[DR] That’s perfect. This has been so great. Last question, how do you turn it back into your own work? What are some examples of things that you do? 

[MF] For me, I’m really focusing on youth development. Some of the work that I really enjoy doing is tapping into the youth and finding out what the biggest challenges they have are and working with them to come up with solutions or resolutions. I think often times, and as I get older, I think about this, you know the public health principles, you know the public health theories and paradigms and it all looks great on paper when you’re planning your program. You have your evaluation, you have all these things set but all of that is meaningless if it’s not going to have true impact and in order for it to have a true impact we have to engage with those persons we’re trying to help or assist because they have to be a part of the full process to be fully invested in it. In my work, I try to ensure that the communities are involved in every aspect of it so that we see the biggest return on our investment.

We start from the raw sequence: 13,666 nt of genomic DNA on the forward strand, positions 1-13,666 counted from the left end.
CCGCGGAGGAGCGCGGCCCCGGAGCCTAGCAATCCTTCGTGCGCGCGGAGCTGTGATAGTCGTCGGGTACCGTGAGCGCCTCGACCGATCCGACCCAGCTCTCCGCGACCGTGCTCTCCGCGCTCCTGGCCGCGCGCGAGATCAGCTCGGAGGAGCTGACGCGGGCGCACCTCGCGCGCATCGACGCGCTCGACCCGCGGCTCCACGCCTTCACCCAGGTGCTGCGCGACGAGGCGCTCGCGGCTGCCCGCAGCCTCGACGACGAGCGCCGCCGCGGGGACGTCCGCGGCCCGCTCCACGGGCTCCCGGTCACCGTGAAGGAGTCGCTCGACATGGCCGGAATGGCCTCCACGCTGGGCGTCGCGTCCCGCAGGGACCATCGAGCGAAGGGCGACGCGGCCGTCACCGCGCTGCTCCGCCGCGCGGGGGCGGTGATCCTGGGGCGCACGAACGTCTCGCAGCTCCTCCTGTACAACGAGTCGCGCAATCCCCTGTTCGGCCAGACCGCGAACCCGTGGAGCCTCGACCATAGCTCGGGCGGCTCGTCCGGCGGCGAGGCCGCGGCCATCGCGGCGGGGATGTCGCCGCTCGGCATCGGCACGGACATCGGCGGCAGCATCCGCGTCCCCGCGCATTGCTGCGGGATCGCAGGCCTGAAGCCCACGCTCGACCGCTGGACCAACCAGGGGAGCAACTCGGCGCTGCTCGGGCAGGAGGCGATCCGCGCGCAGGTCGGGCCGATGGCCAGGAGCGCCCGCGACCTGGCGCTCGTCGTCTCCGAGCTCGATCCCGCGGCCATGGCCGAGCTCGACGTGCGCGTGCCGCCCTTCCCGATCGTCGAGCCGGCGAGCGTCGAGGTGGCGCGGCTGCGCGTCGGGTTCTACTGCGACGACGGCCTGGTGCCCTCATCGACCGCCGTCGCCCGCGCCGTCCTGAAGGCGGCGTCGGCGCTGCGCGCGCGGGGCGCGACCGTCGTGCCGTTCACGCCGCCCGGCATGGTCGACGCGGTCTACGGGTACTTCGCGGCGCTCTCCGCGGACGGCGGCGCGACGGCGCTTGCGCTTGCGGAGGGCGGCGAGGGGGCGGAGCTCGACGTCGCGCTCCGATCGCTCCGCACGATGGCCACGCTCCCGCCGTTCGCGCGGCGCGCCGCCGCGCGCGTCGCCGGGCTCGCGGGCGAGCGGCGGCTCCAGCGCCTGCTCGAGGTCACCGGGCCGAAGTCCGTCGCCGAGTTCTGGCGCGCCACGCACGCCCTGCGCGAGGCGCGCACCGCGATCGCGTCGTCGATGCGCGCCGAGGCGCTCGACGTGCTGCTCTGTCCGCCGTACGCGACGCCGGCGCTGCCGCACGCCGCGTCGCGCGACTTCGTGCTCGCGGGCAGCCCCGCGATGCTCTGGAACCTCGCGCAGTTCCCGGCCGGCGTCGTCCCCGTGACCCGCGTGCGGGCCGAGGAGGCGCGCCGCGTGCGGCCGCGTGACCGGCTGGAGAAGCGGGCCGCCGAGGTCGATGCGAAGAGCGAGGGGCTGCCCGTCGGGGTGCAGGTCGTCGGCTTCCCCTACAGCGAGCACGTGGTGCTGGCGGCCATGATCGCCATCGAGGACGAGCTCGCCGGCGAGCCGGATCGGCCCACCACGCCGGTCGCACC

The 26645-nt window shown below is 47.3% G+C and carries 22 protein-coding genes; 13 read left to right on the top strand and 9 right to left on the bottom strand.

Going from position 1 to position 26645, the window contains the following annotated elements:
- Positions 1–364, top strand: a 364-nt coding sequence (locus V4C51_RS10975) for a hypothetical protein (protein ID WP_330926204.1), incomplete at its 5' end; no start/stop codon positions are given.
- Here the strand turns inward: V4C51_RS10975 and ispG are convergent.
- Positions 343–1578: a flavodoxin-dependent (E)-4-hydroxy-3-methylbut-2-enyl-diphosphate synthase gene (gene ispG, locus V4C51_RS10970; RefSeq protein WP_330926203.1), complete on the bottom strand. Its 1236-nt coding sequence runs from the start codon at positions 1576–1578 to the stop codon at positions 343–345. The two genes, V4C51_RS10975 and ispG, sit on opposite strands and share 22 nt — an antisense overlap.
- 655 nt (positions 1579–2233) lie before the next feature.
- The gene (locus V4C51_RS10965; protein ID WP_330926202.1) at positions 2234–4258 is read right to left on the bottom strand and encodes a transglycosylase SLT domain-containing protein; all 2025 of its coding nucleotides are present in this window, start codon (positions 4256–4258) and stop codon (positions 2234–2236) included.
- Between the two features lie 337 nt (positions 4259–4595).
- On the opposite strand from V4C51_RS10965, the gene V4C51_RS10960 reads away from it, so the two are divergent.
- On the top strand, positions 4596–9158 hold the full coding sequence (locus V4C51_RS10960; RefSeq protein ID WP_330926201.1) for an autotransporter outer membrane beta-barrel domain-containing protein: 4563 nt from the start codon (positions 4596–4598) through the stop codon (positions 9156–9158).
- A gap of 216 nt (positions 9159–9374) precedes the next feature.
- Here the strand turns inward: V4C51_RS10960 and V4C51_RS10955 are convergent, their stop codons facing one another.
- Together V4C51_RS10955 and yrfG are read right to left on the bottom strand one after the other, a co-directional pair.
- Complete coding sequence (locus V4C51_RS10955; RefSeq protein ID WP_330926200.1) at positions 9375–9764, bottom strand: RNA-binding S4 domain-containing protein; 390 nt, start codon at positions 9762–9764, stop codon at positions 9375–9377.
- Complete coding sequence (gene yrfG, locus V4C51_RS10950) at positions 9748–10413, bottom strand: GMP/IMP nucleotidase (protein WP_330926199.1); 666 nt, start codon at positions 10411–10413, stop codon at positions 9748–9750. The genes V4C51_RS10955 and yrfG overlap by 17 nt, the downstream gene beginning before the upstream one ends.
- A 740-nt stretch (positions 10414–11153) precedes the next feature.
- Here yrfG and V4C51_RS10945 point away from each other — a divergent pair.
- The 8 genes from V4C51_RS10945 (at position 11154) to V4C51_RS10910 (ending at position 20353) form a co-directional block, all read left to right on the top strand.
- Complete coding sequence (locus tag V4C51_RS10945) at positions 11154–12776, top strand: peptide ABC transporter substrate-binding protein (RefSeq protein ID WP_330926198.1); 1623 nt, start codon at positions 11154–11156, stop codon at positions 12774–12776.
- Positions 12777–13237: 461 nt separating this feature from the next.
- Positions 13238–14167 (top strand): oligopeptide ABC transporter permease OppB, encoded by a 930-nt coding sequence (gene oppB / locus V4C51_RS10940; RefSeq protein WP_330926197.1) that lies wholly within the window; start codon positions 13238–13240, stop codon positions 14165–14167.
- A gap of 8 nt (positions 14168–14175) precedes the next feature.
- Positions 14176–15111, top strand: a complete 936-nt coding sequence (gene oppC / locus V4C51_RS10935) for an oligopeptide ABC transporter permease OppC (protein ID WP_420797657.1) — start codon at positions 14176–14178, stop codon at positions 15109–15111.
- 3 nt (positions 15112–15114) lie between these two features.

[DR] This has been really great. It’s been with Mighty Fine here at APHA. Thank you so much for doing this podcast with me. 

[MF] Thanks for having me.                                                                     
                                                
[Closing]

[DR] That’s the show this week! Thank you to my guest Mighty Fine, and thank you all for listening. Links to more resources can be found on the Healthiest Cities & Counties Challenge website at healthiestcities.org under about the challenge, podcast. I’ll see you next time.